Another time, I was working from a different coffee house with another friend. She’s a writer and uses Microsoft Word for everything. She recently converted to Microsoft’s latest version of Office which she uses exclusively on-line. It’s super convenient for her because she can use it from any device she wants due to it all being in the cloud. In other words, it’s not installed as a separate program on her computer and all her files are on-line in the cloud as well. However, for some reason, Microsoft’s cloud was down that day and she couldn’t work on her documents. It didn’t matter that she could go to other web sites, Microsoft was down and she couldn’t do her work at all.

As for me, I’ve been working in the IT industry for more than 25 years and spent the larger part of my career designing computer systems at lots of companies, and I know how they work — in gruesome detail. Knowing as much as I do about how it all works, I don’t think I’ll ever completely rely on the cloud for anything — if I can avoid it. While the cloud is fantastic technology for a lot of things, I don’t want to be completely reliant on it. My data (files, picture, etc.) is too important to me to trust some faceless company that provides just a ‘best effort’ attempt at keeping my data safe and available. So, I try to take as much responsibility as I can myself. That means I’ll always synchronize a copy of my files between my computer and the cloud, just in case I can’t get on a network or a particular website, a.k.a. cloud service. This way I will always have a copy of my data on my computer and won’t be left stranded when my tether to the cloud is inevitably cut. And I always, always, back up my data somewhere safe and off-line. (See my other articles about that here, here, and here.)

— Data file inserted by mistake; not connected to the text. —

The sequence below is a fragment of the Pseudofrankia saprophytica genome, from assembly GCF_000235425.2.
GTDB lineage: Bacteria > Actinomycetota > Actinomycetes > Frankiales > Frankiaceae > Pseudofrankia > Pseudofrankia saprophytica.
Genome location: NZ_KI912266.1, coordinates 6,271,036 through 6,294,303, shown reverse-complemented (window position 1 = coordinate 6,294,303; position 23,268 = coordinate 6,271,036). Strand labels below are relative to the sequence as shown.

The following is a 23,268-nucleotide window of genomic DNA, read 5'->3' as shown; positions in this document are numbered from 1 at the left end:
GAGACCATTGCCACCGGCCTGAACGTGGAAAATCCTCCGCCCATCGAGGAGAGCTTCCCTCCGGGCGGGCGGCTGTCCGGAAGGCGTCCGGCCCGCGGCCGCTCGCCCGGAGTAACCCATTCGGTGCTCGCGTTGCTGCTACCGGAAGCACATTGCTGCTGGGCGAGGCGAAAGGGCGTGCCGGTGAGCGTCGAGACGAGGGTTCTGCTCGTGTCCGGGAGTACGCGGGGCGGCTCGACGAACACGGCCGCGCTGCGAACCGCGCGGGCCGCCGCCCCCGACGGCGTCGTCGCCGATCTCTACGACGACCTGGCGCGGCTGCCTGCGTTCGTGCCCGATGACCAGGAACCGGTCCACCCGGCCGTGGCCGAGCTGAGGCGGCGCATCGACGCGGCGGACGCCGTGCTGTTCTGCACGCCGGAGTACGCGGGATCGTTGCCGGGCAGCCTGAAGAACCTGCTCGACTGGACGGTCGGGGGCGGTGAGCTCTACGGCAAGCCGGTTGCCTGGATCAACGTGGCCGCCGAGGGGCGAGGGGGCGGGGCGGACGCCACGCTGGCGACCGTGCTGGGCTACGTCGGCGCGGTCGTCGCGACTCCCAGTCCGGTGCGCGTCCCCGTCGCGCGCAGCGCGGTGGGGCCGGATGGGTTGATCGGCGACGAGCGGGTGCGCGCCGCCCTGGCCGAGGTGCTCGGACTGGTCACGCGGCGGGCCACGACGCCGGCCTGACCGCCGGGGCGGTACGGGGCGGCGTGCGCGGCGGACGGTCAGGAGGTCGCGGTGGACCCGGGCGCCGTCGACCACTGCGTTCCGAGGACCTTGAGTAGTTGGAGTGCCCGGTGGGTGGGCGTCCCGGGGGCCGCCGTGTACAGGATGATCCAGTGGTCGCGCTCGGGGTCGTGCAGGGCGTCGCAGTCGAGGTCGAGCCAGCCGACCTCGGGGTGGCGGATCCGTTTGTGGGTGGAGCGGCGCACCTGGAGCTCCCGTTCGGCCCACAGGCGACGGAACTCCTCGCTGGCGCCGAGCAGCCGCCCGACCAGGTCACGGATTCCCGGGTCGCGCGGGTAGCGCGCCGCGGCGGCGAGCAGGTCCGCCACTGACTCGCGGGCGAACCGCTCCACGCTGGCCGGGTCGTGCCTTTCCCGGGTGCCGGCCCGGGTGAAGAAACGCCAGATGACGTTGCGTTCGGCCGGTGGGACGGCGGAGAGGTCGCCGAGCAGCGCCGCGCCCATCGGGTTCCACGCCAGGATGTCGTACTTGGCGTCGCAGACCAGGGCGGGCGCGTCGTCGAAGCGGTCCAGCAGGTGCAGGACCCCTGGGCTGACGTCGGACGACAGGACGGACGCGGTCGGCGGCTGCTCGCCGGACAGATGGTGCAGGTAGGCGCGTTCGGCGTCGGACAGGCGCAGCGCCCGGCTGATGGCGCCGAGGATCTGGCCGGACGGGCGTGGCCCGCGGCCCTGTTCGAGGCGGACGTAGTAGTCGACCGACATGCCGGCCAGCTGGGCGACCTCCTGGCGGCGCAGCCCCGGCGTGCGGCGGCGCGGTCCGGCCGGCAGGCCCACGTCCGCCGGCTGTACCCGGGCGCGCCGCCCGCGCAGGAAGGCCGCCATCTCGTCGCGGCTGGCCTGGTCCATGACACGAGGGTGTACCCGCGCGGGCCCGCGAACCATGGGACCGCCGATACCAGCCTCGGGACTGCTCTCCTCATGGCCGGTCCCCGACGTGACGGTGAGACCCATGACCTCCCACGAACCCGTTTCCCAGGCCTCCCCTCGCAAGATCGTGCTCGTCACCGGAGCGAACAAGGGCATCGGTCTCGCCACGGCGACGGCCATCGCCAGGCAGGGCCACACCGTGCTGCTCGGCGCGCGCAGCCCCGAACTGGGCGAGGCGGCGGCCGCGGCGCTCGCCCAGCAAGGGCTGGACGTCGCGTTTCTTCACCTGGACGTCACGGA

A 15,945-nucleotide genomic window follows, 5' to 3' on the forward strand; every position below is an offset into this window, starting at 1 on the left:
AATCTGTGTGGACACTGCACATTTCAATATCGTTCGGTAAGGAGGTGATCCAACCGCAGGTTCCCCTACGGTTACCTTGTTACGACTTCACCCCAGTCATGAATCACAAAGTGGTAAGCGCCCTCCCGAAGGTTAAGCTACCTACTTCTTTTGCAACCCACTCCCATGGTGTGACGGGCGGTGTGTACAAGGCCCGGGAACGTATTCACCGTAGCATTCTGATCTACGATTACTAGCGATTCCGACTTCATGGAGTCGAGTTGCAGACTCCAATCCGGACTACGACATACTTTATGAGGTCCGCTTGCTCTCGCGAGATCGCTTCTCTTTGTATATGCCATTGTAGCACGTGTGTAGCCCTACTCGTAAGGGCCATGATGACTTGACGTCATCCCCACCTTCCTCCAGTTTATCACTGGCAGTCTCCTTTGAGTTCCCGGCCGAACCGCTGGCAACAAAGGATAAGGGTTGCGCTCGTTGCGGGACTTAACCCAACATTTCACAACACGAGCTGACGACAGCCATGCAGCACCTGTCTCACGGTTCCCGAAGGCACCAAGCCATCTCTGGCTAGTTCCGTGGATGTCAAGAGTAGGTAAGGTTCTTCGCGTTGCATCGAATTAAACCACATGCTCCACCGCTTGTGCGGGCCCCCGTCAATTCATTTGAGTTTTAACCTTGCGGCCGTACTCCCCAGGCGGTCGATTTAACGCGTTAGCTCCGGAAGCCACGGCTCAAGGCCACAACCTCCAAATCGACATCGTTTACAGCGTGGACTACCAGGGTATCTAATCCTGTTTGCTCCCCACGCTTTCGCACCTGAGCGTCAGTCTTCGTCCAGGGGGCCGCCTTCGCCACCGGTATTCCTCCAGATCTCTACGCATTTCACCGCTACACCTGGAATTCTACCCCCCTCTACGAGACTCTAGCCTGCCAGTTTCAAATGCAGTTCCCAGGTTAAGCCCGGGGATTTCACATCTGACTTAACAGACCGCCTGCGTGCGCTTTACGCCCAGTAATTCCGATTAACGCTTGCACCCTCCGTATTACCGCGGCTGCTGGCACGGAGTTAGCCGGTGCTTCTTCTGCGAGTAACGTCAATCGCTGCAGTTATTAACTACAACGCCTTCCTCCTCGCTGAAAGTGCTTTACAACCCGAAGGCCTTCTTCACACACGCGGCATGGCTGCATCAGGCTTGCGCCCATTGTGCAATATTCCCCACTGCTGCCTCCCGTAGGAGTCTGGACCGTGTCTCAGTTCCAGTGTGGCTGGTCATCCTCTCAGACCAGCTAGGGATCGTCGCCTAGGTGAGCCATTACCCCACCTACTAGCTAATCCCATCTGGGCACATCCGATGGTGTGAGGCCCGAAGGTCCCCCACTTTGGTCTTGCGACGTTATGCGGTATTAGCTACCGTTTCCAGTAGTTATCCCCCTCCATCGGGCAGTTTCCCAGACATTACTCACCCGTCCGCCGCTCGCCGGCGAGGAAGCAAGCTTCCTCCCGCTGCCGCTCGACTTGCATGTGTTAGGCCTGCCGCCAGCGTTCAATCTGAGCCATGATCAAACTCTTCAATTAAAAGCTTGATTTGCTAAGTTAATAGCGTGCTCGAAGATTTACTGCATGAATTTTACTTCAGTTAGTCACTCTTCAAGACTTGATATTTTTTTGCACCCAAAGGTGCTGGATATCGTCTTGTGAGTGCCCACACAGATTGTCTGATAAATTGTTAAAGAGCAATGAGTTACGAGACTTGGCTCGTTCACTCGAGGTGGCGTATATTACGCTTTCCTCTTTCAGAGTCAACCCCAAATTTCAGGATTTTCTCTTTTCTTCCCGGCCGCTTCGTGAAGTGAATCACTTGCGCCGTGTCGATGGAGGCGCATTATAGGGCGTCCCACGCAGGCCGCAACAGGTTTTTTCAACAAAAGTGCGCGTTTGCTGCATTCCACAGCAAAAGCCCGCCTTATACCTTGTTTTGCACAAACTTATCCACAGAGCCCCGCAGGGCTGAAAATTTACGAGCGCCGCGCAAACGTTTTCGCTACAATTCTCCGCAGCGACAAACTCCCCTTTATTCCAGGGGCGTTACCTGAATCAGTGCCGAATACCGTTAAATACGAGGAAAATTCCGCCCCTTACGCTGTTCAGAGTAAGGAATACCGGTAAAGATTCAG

Do you have a cloudy story to share? Did the cloud save your butt, or completely let you down? Would love to hear your thoughts in the comments below.

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About Brian Greenberg

Brian Greenberg is a senior strategy consultant specializing in whole systems design and leveraging technologies to advance the goals of organizations in the public, private, academic and not-for-profit sectors. An information systems and technology leader, Brian has 20 years experience in information systems design, architecture and business operations.  Brian holds a B.S. in Philosophy & Applied Computer Science and a M.A. in Whole Systems Design – Systems Theory. As a frequent industry speaker, Mr. Greenberg addresses how organizations can better align legal and business requirements with IT and has presented several papers and participated at conferences. Brian also sits on the Board of Directors of EcoMyths Alliance, a consortium of environmental education partners.